Éliane Radigue – OCCAM XI

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For the second day of my Éliane Radigue long weekend, another work from the OCCAM OCEAN series, and a particularly austere one. Composed in 2013, OCCAM XI is not simply for solo tuba, but solo microtonal tuba, specifically that of British tubist Robin Hayward. Not that that’s immediately obvious from the music, but then it’s not immediately obvious that a tuba is involved at all.

The work’s 13-minute span falls into three sections, the first of which contains a low F, articulated as a series of fragile fragments, air and vocal noise at the fringes, with both its pitch centre and its overtones undulating slightly, moving between different vowel shapes. The sound is a curious cross between throat singing and a kind of ancient reed instrument—almost, in fact, as though the instrument itself had found sentience and was attempting to speak; decidedly fascinating and unsettling. The second section, around the midpoint, shifts up a fifth and becomes more sustained, the tuba’s sounds much less differentiated but suggesting something more ritualistic, its strangely dogged persistence hinting at some higher purpose, as though casting a muffled incantation. Read more

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Éliane Radigue – OCCAM RIVER XII (World Première)

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This coming Sunday is French composer Éliane Radigue‘s birthday, so by way of a little celebration, i’m going to devote a long weekend to some of her more recent work. Having spent much of her life creating electronic music (exclusively composed on the ARP 2500), for the last decade-and-a-bit Radigue’s attention has been turned towards acoustic instruments. Her work is characterised by slowly-moving sound materials, often in the form of drones, becoming focussed epicentres of pitch around and about which other sounds are heard, either actually being or at least appearing to be integrated with and/or emanating from those epicentres, resulting in complex beats and harmonic undulations. No doubt informed by being a practicing Buddhist, these intense soundworlds, caught between stasis and movement, continue to fascinate Radigue, as can be heard to good effect in her ongoing OCCAM OCEAN project. Read more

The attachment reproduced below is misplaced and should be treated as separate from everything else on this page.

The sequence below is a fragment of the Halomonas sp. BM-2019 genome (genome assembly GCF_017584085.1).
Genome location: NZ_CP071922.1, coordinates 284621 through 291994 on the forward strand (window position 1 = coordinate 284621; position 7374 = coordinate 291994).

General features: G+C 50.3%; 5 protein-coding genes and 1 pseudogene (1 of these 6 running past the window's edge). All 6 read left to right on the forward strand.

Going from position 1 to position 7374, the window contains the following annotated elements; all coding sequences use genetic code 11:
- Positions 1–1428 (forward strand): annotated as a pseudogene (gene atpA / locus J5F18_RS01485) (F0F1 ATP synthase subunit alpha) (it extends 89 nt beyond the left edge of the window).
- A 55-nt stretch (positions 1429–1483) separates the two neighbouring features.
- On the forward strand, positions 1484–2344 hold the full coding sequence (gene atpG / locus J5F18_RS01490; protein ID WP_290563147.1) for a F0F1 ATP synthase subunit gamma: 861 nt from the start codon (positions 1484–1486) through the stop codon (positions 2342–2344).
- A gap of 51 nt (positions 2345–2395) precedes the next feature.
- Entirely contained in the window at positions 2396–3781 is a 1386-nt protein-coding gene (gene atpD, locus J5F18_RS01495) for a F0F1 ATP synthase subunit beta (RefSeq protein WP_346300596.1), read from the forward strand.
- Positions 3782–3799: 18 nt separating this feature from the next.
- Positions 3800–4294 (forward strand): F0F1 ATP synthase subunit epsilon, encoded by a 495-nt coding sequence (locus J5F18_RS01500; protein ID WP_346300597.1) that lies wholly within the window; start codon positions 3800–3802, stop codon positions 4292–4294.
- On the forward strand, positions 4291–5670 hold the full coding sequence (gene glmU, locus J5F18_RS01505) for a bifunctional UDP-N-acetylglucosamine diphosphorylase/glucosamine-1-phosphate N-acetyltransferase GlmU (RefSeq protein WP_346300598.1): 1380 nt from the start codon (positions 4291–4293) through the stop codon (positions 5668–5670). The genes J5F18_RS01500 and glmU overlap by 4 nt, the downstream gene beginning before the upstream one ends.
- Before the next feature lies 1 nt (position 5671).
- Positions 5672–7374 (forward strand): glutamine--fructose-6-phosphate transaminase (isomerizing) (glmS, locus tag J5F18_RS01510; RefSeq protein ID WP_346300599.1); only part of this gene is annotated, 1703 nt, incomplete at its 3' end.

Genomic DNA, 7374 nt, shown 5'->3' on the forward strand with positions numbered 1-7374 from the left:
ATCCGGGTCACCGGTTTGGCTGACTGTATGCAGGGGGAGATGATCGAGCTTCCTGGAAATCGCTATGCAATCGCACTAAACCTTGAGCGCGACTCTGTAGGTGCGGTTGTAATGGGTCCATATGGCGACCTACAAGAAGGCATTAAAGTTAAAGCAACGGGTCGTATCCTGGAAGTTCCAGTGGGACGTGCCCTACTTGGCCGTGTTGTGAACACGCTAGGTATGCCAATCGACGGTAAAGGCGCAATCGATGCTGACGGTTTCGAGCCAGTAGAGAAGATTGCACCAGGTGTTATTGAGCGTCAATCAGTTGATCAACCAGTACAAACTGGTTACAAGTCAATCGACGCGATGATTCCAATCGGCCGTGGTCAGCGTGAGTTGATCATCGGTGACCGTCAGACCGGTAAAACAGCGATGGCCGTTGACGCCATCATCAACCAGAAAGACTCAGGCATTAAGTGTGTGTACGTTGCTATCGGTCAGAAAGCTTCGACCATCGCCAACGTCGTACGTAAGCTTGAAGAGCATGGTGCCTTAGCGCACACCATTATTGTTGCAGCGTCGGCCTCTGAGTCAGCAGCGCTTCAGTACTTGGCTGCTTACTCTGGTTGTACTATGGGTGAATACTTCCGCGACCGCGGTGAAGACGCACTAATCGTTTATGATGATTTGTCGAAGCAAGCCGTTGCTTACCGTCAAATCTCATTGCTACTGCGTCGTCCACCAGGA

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Blasts from the Past: Olivier Messiaen – Quatuor pour la fin du temps

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World premières are understandably exciting occasions—but, equally, they can often be fraught with difficulty and no little controversy. The annals of music history contain many such examples, from Stravinsky’s Rite of Spring to Cage’s 4’33”, but today marks the 75th anniversary of one of the most legendary and poignant of them all. On 15 June 1940, during World War II, the Germans took the French city of Verdun, and Olivier Messiaen was among the soldiers captured that day. Initially imprisoned in a makeshift camp—situated in a large field not far from Nancy, where he met clarinettist Henri Akoka and cellist Étienne Pasquier—Messiaen was subsequently moved to Stalag VIIIa near Görlitz, in Silesia, inhabited by over 15,000 prisoners of war, including violinist Jean Le Boulaire. His time here, thanks in part to the kindness of one of the camp guards, Hauptmann Karl-Erich Brüll, who furnished Messiaen with pencils, erasers and music paper, resulted in the composition of one of his most famous and best-loved works, the Quatuor pour la fin du temps (Quartet for the End of Time). Read more

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Blasts from the Past: Pierre Boulez – Piano Sonata No. 1

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“Vous êtes de la merde!”

i’m going to begin 2016 by looking back 70 years to the earliest acknowledged work by one of the twentieth century’s most celebrated composers, Pierre Boulez. For much of his life, but particularly as a young composer, Boulez’s perceived demeanour was, to put it mildly, bellicose, and his approach to composition was rapid—an interesting fact in light of his later concern (some might say obsession) with revising his scores. These two aspects, his demeanour and his approach, came to a violent head in 1946, in the Paris apartment of Boulez’s teacher and mentor René Leibowitz, when Boulez turned up with the completed score of his first Piano Sonata, a work that Leibowitz had presumed would be worked on slowly under his supervision. Leibowitz’s disgruntled reaction involved taking the score—at the time bearing his name as dedicatee—and beginning to write on it in red pen; Boulez’s explosive response, prior to storming out, consisted of the five words above. Read more

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Mix Tape #36 : Best Albums of 2015

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A very HAPPY NEW YEAR to you all!

In keeping with 5:4 tradition, here’s the new year Mix Tape showcasing music from each of my Best Albums of 2015. Three hours that demonstrate something of the sonic wonders that materialised last year. Enjoy! — and there are links to buy each of the albums featured in the last two days’ articles.